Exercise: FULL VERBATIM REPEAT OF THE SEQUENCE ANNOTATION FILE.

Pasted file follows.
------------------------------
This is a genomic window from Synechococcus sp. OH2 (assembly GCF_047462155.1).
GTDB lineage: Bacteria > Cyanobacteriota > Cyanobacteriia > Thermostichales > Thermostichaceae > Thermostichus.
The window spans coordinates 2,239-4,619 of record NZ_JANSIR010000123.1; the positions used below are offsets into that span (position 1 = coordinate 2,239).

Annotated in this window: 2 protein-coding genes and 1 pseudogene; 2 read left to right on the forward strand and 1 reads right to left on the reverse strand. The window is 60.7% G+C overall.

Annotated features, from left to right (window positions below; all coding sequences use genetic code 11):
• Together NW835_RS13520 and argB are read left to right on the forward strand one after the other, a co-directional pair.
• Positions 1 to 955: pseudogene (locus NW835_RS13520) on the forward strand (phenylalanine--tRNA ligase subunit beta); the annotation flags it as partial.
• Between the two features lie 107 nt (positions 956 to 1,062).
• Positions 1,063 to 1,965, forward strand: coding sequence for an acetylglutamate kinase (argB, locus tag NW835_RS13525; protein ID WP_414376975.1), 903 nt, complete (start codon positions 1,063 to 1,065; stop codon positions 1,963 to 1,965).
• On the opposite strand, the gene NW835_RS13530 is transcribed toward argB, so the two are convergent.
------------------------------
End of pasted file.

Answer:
This is a genomic window from Synechococcus sp. OH2 (assembly GCF_047462155.1).
GTDB lineage: Bacteria > Cyanobacteriota > Cyanobacteriia > Thermostichales > Thermostichaceae > Thermostichus.
The window spans coordinates 2,239-4,619 of record NZ_JANSIR010000123.1; the positions used below are offsets into that span (position 1 = coordinate 2,239).

Annotated in this window: 2 protein-coding genes and 1 pseudogene; 2 read left to right on the forward strand and 1 reads right to left on the reverse strand. The window is 60.7% G+C overall.

Annotated features, from left to right (window positions below; all coding sequences use genetic code 11):
• Together NW835_RS13520 and argB are read left to right on the forward strand one after the other, a co-directional pair.
• Positions 1 to 955: pseudogene (locus NW835_RS13520) on the forward strand (phenylalanine--tRNA ligase subunit beta); the annotation flags it as partial.
• Between the two features lie 107 nt (positions 956 to 1,062).
• Positions 1,063 to 1,965, forward strand: coding sequence for an acetylglutamate kinase (argB, locus tag NW835_RS13525; protein ID WP_414376975.1), 903 nt, complete (start codon positions 1,063 to 1,065; stop codon positions 1,963 to 1,965).
• On the opposite strand, the gene NW835_RS13530 is transcribed toward argB, so the two are convergent.